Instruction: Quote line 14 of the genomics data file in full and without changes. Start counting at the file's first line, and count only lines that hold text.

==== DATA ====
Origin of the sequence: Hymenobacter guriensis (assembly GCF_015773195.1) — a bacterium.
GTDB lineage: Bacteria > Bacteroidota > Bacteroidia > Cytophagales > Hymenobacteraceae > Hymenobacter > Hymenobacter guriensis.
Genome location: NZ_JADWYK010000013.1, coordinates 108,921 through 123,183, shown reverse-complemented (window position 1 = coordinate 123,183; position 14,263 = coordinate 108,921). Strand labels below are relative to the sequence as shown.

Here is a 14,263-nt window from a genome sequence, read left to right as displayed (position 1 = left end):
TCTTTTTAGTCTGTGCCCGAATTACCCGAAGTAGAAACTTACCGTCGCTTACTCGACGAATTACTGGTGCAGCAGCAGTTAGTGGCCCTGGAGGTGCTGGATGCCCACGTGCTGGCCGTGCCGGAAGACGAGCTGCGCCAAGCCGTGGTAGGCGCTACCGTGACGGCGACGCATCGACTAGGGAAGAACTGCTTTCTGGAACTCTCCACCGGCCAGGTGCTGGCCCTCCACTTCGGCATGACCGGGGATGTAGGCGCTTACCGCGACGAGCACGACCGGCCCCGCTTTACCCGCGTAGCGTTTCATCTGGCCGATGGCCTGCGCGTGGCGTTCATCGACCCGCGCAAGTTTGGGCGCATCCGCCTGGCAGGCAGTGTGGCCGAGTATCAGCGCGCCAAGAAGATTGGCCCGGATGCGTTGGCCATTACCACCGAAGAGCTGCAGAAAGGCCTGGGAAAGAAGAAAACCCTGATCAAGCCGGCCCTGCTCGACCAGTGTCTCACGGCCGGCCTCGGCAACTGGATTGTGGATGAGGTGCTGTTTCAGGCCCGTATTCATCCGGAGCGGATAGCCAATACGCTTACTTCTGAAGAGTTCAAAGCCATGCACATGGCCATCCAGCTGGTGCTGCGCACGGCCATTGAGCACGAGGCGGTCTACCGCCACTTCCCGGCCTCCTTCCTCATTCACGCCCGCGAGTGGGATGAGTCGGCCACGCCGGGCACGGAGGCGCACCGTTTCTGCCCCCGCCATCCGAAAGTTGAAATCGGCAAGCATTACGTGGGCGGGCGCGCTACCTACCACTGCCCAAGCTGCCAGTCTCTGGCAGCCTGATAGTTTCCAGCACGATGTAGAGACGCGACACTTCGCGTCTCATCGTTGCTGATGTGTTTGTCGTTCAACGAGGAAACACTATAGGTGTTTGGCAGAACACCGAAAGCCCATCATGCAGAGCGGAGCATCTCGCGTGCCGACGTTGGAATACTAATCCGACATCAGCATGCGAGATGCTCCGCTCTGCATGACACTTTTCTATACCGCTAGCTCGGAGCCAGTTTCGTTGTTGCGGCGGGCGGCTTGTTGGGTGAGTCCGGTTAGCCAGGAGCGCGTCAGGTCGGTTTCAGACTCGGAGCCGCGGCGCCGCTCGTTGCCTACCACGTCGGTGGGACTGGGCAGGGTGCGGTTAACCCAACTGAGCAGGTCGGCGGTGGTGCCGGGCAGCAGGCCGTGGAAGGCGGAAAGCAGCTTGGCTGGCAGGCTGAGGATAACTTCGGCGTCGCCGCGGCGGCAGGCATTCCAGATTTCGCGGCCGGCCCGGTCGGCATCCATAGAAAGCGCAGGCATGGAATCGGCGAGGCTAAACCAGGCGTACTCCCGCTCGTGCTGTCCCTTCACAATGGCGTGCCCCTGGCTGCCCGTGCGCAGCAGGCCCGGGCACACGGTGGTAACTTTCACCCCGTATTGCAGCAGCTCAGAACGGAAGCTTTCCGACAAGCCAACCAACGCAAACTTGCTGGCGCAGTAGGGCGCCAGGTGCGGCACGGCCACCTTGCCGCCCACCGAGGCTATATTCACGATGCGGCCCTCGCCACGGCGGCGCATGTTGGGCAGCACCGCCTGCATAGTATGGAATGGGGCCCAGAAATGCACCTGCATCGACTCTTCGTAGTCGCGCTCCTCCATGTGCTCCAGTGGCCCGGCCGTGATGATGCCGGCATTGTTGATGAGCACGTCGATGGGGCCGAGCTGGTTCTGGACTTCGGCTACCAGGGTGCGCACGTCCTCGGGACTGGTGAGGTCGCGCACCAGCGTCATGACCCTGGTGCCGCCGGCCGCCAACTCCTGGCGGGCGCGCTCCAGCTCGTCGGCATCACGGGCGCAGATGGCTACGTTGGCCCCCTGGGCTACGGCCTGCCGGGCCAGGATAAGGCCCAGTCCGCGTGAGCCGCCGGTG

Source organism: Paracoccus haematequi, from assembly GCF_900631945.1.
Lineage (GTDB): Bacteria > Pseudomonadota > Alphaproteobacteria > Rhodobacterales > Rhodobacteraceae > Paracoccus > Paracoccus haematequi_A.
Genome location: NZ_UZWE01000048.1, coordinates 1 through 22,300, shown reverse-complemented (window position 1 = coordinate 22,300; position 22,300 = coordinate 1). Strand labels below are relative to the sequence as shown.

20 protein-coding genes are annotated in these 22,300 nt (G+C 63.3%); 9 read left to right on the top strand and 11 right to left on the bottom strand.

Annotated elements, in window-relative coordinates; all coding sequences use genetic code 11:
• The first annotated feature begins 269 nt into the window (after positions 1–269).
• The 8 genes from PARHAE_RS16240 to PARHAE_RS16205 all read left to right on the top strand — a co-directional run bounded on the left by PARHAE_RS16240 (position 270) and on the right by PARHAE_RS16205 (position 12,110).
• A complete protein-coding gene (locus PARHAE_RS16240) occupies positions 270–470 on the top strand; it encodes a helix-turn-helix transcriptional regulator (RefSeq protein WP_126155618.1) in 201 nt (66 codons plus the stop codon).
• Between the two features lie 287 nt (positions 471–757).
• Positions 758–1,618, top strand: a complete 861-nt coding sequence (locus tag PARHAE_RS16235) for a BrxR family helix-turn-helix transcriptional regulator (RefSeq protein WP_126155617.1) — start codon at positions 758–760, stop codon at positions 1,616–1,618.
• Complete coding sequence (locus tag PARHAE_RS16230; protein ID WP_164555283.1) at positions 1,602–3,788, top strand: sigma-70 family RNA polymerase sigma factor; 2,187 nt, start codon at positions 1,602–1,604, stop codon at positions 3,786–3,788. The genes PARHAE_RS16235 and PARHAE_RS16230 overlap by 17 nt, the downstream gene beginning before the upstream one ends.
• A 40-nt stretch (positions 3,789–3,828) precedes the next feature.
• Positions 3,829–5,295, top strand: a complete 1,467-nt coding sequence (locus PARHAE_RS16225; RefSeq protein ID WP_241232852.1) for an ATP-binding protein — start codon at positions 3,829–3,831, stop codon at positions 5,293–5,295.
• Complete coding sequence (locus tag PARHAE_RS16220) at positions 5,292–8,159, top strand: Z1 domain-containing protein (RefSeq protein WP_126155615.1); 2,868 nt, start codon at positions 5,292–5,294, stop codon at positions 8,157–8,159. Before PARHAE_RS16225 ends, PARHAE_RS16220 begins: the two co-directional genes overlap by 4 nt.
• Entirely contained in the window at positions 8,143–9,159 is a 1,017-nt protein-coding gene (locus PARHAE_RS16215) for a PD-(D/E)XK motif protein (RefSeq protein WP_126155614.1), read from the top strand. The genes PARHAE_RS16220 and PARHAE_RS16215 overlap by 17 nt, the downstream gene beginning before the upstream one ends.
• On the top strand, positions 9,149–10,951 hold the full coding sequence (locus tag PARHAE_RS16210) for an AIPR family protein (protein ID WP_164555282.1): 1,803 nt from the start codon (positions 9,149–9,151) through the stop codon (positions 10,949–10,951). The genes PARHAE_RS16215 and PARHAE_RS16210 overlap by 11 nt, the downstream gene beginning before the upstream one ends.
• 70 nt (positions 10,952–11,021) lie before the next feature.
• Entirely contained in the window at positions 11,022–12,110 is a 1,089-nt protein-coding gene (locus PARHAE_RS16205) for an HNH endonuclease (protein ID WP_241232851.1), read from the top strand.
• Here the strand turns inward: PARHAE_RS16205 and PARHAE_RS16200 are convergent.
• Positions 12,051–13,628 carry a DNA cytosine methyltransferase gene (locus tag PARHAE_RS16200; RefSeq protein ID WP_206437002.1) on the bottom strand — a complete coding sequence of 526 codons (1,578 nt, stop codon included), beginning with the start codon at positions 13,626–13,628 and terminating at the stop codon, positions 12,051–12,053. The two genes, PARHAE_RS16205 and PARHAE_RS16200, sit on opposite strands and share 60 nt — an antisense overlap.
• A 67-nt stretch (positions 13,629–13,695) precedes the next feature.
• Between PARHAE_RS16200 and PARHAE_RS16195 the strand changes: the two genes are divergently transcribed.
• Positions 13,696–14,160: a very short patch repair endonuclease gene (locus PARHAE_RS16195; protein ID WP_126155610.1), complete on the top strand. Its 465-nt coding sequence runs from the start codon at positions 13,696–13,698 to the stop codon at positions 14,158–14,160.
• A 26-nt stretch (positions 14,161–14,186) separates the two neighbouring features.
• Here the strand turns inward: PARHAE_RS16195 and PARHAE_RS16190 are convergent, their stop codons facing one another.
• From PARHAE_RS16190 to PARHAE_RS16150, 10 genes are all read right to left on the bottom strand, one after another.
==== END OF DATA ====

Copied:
• Between the two features lie 287 nt (positions 471–757).